Monday, June 26, 2006

Crowley and Tripp Review - Recording magazine



In the July issue of Recording there is an excellent review of the Crowley and Tripp Studio Vocalist vocal ribbon microphone. Reviewer Scott Dorsey reports that this is, indeed, an optimal vocal mic, and that it has useful side purposes.

An excerpt or two:

"I tried the Studio Vocalist on an alto singer and got the most rounded and clean vocal tone from her."

"...this mic is called the Studio Vocalist, and I'd recommend it for any time you need that rounded tone but need the vocal to be the center of attention in a mix."

Well put, Scott. This is exactly what we designed it for.

As you can see, the Studio Vocalist is on the cover of the magazine. The review is in print and there is not an online version. Recording is a traditional paper magazine. I got this copy from the news stand at the mall. You should look for it.

6 comments:

LarryK said...

Well, it gives me a buzz to see these microphones recognised, my Naked Eye is out of the case more than in. And now....I've just gone over to the other side.....(insert Ray Bradbury theme).........that is to say....the other side of the Naked Eye....whole different sound.

Best for steel string acoustic in my book, IMHO record 10 to 15 inches away for best results.

Bob Crowley said...

Readers should know what a key role Larry played in getting these new ribbon mics up and running.

Glad you enjoy Naked Eye, Larry!

Bob Crowley

Anonymous said...

Our Studio Vocalist never got put away in that cool missile box. It is used every time we record. I like it on make vocals too. Way better than the "alternative". Things shall ne'er be the same Mr. CROWLEY!!!

Bob Crowley said...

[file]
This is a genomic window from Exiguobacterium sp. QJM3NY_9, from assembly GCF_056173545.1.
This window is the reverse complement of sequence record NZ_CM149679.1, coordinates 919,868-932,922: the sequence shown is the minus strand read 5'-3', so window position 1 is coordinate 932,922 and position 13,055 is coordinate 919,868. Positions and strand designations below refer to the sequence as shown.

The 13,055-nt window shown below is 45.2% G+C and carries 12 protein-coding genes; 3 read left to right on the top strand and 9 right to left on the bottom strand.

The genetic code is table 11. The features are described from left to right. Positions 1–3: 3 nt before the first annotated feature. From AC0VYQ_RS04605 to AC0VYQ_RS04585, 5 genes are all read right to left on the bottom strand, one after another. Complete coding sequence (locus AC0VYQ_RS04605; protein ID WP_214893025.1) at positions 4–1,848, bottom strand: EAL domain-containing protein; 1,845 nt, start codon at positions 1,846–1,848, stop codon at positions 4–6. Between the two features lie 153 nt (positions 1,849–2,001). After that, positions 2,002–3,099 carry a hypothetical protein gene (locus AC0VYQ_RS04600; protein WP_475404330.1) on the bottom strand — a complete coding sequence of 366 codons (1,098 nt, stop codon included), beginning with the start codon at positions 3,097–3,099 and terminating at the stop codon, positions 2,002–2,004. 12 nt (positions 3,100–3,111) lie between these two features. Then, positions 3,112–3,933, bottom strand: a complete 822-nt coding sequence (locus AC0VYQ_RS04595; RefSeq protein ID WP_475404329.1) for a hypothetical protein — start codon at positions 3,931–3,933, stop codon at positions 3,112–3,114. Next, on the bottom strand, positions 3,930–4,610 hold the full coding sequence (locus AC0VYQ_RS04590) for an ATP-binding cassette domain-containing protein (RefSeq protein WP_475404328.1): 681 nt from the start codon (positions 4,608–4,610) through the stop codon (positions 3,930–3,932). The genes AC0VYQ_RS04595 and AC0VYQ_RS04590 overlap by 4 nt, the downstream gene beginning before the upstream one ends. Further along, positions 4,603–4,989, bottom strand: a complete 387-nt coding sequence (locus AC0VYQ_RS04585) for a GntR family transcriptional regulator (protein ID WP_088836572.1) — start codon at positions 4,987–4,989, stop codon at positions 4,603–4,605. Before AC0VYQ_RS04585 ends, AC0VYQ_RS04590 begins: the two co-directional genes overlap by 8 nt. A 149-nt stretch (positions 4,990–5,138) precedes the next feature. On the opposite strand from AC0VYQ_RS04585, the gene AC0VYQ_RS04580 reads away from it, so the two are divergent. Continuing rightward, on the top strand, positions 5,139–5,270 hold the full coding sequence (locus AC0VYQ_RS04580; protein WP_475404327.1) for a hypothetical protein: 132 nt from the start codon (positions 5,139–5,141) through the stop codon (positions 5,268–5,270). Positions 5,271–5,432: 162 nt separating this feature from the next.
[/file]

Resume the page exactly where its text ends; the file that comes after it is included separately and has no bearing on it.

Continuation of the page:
Thanks everyone for the flowers.

The Studio Vocalist was a surprise to many because it has the rise needed to bring vocals forward but has none of that tizz character that all but the most expensive condensers seem to have.

If you have the article you will read that Scott had two different people ask what kind of tube mic it is. That tells you something about the sound.

Anthony Resta and Kiryadi at Studio Bopnique in Chelmsford spent a lot of time investigating this mic early on and we have quite a few male and female vocal tracks which all seem to have that clean forward sound to them, and most importantly, the artists like the way their voices are presented with the Studio Vocalist.

A lot went into the development of that mic and it's gratifying to see it take off.

Anonymous said...

That reviewer calls it a "rounded tone" but what I think he means is that there is no top end harshness like the condensers. The SV from C&T has the qualities of the U47 on vocals, but is even cleaner sounding than a u47 and has less noise. This is quite an accomplishment for any microphone, let alone a ribbon microphone. I think C&T has changed the game in a fundamental way. Nunes.

Anonymous said...

I agree with Nune's statement.

The clean top is the key to this mic on vocals. I also have a 47 and had to laugh when i read "the studio vocalist made the 47 sound like the 57" LOL!

Feels like it will last forever - kind of like an RCA, only more BEEF.

MM